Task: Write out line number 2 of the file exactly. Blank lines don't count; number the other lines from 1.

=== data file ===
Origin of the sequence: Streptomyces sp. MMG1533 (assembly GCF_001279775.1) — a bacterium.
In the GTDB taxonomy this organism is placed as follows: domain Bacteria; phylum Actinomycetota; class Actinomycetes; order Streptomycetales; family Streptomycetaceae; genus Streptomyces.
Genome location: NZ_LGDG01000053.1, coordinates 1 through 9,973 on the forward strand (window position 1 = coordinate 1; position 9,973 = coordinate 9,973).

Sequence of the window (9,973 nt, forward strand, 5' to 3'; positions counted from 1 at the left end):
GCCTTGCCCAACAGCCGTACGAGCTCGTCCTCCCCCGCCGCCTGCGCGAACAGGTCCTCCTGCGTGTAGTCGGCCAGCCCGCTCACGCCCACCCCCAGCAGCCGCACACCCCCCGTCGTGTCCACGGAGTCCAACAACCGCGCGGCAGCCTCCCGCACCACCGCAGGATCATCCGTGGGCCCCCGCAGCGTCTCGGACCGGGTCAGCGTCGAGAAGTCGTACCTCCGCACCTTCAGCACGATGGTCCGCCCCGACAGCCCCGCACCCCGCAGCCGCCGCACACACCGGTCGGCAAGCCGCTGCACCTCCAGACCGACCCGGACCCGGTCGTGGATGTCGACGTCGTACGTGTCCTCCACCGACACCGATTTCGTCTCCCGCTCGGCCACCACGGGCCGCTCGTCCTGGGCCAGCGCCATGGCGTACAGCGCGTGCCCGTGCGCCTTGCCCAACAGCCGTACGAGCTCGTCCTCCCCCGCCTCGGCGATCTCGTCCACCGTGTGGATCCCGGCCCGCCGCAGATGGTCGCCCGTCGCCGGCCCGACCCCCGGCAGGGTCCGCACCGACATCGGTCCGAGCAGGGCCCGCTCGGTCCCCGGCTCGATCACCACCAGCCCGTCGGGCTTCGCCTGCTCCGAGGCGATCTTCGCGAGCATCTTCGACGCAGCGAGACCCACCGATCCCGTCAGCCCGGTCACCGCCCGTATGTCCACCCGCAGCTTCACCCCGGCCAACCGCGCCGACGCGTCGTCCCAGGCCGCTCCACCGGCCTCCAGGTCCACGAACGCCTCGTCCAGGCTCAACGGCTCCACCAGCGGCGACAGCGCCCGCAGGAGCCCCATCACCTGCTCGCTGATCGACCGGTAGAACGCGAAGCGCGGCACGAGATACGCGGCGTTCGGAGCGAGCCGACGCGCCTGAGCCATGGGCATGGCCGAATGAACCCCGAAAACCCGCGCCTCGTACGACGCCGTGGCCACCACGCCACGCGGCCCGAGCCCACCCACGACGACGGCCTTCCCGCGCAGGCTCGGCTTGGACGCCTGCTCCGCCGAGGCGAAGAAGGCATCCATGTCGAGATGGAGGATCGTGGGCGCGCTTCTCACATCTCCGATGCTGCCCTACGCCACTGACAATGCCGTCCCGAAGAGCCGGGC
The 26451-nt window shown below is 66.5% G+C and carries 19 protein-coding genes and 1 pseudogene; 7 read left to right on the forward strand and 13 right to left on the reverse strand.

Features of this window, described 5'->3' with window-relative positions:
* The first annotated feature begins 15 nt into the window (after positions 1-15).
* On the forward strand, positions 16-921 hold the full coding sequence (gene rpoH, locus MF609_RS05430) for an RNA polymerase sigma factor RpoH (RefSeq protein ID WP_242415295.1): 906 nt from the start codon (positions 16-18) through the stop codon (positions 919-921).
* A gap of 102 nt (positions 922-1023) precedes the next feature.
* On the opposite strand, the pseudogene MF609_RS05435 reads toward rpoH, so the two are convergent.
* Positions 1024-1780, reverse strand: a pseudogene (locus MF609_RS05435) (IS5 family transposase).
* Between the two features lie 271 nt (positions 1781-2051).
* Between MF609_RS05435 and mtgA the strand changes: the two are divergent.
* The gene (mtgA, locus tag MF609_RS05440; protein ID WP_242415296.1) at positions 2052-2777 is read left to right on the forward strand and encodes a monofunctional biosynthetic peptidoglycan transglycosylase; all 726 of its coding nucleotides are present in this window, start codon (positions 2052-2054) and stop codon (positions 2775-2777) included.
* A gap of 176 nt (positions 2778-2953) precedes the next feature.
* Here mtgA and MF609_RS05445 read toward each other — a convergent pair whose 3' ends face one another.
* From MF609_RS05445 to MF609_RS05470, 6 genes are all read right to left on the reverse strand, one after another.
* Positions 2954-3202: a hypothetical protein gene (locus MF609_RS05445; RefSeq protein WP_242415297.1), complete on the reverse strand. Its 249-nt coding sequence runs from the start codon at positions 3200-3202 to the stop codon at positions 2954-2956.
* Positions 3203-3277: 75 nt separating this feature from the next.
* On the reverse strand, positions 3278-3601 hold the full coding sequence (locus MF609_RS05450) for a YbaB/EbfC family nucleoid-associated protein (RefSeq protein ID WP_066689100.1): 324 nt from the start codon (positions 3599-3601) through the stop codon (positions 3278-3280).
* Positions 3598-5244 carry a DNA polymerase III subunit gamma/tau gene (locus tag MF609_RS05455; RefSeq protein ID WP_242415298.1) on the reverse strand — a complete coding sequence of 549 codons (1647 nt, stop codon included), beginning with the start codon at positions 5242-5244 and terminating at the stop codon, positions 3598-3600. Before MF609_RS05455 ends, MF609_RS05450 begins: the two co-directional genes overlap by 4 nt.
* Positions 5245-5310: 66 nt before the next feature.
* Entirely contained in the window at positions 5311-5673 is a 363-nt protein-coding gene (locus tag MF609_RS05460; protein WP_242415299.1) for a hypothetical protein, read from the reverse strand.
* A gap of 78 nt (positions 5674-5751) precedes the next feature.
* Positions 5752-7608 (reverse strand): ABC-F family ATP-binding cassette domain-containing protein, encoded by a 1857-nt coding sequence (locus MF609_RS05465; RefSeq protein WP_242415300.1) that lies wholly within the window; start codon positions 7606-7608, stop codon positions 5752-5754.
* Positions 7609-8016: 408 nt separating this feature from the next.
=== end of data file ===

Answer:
In the GTDB taxonomy this organism is placed as follows: domain Bacteria; phylum Actinomycetota; class Actinomycetes; order Streptomycetales; family Streptomycetaceae; genus Streptomyces.